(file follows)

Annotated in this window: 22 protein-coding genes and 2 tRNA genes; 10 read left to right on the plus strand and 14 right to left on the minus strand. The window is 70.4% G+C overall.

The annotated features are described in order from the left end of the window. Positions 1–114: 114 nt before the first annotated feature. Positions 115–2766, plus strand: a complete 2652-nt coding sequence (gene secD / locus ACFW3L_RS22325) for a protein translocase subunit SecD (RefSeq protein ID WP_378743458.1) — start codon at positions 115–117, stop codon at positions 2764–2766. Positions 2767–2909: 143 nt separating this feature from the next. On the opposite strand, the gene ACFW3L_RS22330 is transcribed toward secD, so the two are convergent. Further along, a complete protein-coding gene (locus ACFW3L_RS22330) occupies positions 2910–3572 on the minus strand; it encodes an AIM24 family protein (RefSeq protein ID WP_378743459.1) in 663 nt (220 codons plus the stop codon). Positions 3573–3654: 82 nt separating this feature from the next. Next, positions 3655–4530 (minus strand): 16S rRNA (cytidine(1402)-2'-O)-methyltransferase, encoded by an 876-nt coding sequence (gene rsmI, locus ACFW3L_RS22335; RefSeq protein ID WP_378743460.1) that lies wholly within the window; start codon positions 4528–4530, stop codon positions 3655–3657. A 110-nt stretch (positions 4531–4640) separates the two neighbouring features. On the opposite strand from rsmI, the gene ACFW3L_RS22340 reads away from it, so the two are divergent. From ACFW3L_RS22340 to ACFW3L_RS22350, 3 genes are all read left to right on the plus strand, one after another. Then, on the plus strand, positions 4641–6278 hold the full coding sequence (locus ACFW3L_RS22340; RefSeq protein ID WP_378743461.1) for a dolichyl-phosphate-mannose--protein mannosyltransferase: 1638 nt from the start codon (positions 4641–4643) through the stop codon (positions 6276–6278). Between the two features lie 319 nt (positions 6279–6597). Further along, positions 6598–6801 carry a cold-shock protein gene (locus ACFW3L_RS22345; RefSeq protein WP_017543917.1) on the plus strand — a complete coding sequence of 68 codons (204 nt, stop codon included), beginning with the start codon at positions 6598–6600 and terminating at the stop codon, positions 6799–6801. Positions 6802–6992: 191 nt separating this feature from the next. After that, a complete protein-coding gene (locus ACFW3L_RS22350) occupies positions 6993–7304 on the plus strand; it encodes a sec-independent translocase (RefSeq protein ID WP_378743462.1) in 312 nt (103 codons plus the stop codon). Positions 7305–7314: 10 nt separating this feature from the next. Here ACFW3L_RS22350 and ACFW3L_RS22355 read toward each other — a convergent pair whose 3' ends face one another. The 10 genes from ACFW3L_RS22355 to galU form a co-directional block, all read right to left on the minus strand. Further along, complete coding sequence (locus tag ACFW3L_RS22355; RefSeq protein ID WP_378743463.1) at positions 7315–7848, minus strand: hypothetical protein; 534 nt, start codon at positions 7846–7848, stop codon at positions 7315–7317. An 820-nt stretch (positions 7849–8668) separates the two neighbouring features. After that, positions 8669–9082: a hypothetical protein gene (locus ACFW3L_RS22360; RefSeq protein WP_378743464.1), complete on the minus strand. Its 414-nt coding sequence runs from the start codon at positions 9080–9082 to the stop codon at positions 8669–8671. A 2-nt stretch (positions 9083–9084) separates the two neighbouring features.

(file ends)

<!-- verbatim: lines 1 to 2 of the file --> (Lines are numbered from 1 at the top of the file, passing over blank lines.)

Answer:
Annotated in this window: 22 protein-coding genes and 2 tRNA genes; 10 read left to right on the plus strand and 14 right to left on the minus strand. The window is 70.4% G+C overall.

The annotated features are described in order from the left end of the window. Positions 1–114: 114 nt before the first annotated feature. Positions 115–2766, plus strand: a complete 2652-nt coding sequence (gene secD / locus ACFW3L_RS22325) for a protein translocase subunit SecD (RefSeq protein ID WP_378743458.1) — start codon at positions 115–117, stop codon at positions 2764–2766. Positions 2767–2909: 143 nt separating this feature from the next. On the opposite strand, the gene ACFW3L_RS22330 is transcribed toward secD, so the two are convergent. Further along, a complete protein-coding gene (locus ACFW3L_RS22330) occupies positions 2910–3572 on the minus strand; it encodes an AIM24 family protein (RefSeq protein ID WP_378743459.1) in 663 nt (220 codons plus the stop codon). Positions 3573–3654: 82 nt separating this feature from the next. Next, positions 3655–4530 (minus strand): 16S rRNA (cytidine(1402)-2'-O)-methyltransferase, encoded by an 876-nt coding sequence (gene rsmI, locus ACFW3L_RS22335; RefSeq protein ID WP_378743460.1) that lies wholly within the window; start codon positions 4528–4530, stop codon positions 3655–3657. A 110-nt stretch (positions 4531–4640) separates the two neighbouring features. On the opposite strand from rsmI, the gene ACFW3L_RS22340 reads away from it, so the two are divergent. From ACFW3L_RS22340 to ACFW3L_RS22350, 3 genes are all read left to right on the plus strand, one after another. Then, on the plus strand, positions 4641–6278 hold the full coding sequence (locus ACFW3L_RS22340; RefSeq protein ID WP_378743461.1) for a dolichyl-phosphate-mannose--protein mannosyltransferase: 1638 nt from the start codon (positions 4641–4643) through the stop codon (positions 6276–6278). Between the two features lie 319 nt (positions 6279–6597). Further along, positions 6598–6801 carry a cold-shock protein gene (locus ACFW3L_RS22345; RefSeq protein WP_017543917.1) on the plus strand — a complete coding sequence of 68 codons (204 nt, stop codon included), beginning with the start codon at positions 6598–6600 and terminating at the stop codon, positions 6799–6801. Positions 6802–6992: 191 nt separating this feature from the next. After that, a complete protein-coding gene (locus ACFW3L_RS22350) occupies positions 6993–7304 on the plus strand; it encodes a sec-independent translocase (RefSeq protein ID WP_378743462.1) in 312 nt (103 codons plus the stop codon). Positions 7305–7314: 10 nt separating this feature from the next. Here ACFW3L_RS22350 and ACFW3L_RS22355 read toward each other — a convergent pair whose 3' ends face one another. The 10 genes from ACFW3L_RS22355 to galU form a co-directional block, all read right to left on the minus strand. Further along, complete coding sequence (locus tag ACFW3L_RS22355; RefSeq protein ID WP_378743463.1) at positions 7315–7848, minus strand: hypothetical protein; 534 nt, start codon at positions 7846–7848, stop codon at positions 7315–7317. An 820-nt stretch (positions 7849–8668) separates the two neighbouring features. After that, positions 8669–9082: a hypothetical protein gene (locus ACFW3L_RS22360; RefSeq protein WP_378743464.1), complete on the minus strand. Its 414-nt coding sequence runs from the start codon at positions 9080–9082 to the stop codon at positions 8669–8671. A 2-nt stretch (positions 9083–9084) separates the two neighbouring features.